Listening: The Key to Connection

A few years ago, there was a commercial from a cell phone carrier in which the caller on the phone asked, “can you hear me? can you hear me now?” This commercial captures the importance of connection and being heard. We watch the worker test for reception, in various settings, seeking clarity and to be understood. The commercial also speaks to the intentionality and the effort it takes to sometimes really listen. This Summer we are honing in on the skill of listening as it relates to human connection. Deeper meaningful connection comes through listening. Being able to really listen is a skill!

Listening, really listening, allows for better human connection in several ways. Listening demonstrates respect. Listening demonstrates to the speaker that what you have to say is worthwhile. Listening allows opportunities for problem solving. Listening allows for relationship development. 


Parents often share concerns that their children aren’t listening.  When routine tasks go undone and simple directions aren’t followed, it leaves parents to wonder “why” and to ask their kids“how many times do I have to tell you to……?” The kids hear them, but they don’t follow the instructions. “I know you heard me,” parents say. But did they? Were they really listening or did they hear some sounds? Were they tuned in to what you were saying? 

Teachers lament about students not listening. Again, it can be the relatively simple things that aren’t adhered to that leave the teacher believing that the student wasn’t listening. Then there are more complex things that kids need to be able to listen to. Learning the foundational parts of math, for example, are the building blocks to higher level math. Parents get feedback from teachers that their child is not listening and therefore not performing well in school. Parents become alarmed. At the root, concerns around kids not listening can be safety, learning, and even growing into a functioning adult. 

 Yet, children can feel unheard too. They have opinions, feelings, and preferences. They want to be considered in the decisions that are being made on their behalf. With so many ways to communicate, what is getting in the way of listening and feeling heard? Teenagers and Young Adults want to be heard too. They have even stronger opinions than younger kids as they are capable of more advanced thinking and have more exposure to the world. They want someone to really listen and understand their experiences.



Interruptions in their many forms interfere with listening. Anything that takes your attention away from the person you’re speaking with could be an interruption such as cell phones, other people, ourselves. Yes, when we interrupt someone who is speaking there is a shift, and it becomes about us being heard vs. listening.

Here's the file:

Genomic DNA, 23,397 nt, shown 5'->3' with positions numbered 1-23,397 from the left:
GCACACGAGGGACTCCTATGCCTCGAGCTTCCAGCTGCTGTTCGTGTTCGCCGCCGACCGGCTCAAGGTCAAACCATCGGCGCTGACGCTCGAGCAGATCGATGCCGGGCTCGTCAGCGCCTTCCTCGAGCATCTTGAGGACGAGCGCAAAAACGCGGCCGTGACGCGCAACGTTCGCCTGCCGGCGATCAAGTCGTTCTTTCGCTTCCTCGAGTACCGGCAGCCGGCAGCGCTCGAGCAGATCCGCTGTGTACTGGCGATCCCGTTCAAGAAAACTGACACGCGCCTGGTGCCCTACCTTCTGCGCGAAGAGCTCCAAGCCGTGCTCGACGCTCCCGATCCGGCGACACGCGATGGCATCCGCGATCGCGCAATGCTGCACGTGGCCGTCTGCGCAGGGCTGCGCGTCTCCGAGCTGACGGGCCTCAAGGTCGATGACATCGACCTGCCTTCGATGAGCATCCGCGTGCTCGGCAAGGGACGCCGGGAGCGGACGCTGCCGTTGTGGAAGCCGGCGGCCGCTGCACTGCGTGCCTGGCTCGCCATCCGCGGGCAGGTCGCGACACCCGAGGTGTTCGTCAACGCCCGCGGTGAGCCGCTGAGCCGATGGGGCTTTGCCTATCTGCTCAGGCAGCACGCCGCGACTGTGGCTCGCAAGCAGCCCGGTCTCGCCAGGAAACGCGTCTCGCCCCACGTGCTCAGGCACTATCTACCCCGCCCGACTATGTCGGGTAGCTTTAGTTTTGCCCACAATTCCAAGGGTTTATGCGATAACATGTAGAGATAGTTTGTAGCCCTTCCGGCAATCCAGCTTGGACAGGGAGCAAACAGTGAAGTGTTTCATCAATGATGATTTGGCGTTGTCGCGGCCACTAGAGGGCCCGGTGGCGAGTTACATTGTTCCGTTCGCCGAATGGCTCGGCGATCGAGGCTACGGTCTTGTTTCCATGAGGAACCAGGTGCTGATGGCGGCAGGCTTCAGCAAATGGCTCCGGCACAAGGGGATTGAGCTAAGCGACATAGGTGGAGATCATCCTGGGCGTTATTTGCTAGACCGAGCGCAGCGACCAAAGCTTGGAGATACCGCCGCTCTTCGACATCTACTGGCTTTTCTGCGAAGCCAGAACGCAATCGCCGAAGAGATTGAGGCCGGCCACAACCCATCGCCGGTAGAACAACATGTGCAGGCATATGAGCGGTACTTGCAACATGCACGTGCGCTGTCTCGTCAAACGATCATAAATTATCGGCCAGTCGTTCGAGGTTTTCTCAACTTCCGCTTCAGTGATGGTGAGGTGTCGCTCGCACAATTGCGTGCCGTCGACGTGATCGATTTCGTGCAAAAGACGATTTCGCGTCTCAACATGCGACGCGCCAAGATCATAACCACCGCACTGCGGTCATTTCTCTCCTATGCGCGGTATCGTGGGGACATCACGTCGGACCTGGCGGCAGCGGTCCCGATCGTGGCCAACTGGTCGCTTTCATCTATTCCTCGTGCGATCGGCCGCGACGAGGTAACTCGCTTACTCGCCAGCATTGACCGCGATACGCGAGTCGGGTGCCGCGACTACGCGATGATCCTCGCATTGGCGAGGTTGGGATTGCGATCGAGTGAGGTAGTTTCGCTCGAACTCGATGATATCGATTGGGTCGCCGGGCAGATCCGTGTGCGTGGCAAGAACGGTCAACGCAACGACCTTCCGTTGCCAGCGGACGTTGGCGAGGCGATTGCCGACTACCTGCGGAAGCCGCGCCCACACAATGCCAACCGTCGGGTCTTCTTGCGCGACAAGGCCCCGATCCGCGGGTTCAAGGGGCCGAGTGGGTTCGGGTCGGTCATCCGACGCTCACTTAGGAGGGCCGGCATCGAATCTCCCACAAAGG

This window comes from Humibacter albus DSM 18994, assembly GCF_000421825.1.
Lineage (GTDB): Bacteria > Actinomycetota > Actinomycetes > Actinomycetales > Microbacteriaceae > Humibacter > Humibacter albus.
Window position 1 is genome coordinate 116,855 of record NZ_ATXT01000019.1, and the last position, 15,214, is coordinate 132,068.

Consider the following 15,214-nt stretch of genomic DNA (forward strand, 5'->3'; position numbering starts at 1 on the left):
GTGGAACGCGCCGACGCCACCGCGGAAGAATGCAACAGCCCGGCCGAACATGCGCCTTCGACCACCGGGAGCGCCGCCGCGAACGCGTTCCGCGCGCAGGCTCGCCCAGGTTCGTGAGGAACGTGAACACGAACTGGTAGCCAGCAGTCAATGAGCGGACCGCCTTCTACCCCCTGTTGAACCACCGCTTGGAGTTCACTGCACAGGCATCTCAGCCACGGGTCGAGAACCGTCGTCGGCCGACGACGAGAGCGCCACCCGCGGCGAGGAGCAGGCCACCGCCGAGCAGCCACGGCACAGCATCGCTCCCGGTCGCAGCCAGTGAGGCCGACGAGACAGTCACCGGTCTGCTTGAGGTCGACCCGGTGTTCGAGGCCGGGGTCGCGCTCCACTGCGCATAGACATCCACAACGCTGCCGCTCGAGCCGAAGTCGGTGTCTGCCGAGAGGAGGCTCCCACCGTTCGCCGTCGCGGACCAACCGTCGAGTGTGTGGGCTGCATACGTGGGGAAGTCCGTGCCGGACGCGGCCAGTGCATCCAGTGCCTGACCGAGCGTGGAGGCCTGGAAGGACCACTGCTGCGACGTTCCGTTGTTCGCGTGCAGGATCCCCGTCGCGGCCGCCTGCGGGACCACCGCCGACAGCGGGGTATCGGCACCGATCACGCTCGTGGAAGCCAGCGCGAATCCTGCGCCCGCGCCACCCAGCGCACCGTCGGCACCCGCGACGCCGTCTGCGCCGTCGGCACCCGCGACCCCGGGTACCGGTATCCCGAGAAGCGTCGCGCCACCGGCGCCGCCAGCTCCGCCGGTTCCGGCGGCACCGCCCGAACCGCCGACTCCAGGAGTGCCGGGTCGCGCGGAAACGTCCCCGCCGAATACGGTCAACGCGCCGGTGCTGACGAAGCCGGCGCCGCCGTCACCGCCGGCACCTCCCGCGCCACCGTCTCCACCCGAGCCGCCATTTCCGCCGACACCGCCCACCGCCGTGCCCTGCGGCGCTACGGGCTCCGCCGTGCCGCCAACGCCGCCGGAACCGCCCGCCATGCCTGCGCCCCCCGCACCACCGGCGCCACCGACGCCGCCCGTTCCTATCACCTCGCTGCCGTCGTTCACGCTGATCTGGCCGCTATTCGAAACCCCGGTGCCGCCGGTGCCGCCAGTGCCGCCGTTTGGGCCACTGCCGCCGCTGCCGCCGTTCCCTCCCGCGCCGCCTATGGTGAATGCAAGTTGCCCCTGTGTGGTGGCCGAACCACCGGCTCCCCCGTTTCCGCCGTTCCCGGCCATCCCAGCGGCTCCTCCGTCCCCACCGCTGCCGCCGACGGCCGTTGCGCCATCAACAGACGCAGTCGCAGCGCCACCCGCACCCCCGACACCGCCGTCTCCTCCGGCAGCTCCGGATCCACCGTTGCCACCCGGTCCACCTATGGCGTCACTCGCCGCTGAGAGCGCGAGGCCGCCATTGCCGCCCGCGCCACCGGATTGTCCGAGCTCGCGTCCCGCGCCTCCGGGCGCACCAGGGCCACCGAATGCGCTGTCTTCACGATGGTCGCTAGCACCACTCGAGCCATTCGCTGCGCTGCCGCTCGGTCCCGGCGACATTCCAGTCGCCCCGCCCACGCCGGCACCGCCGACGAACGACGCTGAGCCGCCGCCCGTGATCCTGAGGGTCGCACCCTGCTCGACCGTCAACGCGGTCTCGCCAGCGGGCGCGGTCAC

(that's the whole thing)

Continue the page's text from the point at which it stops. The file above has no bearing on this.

Deciding that there is no more to learn by continuing to listen

Thinking that you have all of the information can be a barrier not only to the speaker, but if  it creates a pattern, can create long-term barriers to communication. 


Entering into a conversation with preconceived ideas about another’s thoughts, ideas, or motives, interferes with listening because you’re focused on hearing information that corroborates what you think, feel, or believe rather than truly listening and taking in what the person is saying.


Intense feelings about the information being shared can interfere with us being good listeners. In addition when the speaker is communicating with intense emotions it can be hard to listen and understand. At these times the focus is on the delivery, not what is being said.  


With all of this desire to be heard, where does the effective listening begin?

On a very basic level listening includes nonverbal communication including eye contact or nodding your head in agreement that you are listening (not necessarily agreeing). These are signals that you are tuning in. Other ways to tune in are by restating what you heard. “What you’re saying is…” or the “uh huh”, “I understand”, “sure”, “I get it” or ‘can you explain that part to me a little more?”

Becoming a better lister includes being aware of the obstacles that we bring to communication and the outside interference. It requires some intentionality by setting the stage. Here are some helpful tips:

5 Dos of Better Listening 

  1. Do get the attention of the listener
  2. Do remain calm
  3. Do create space devoid of distractions 
  4. Do focus on the content that is being shared
  5. Do listen to understand (not just to respond)

Listening is a skill that builds connections. Would you like some support and guidance around learning how to be a better listener? If you’re ready to take the next step, please contact Milestones Counseling at (443) 574-4295. We would love to connect you with a therapist that is the right fit for you and your needs.

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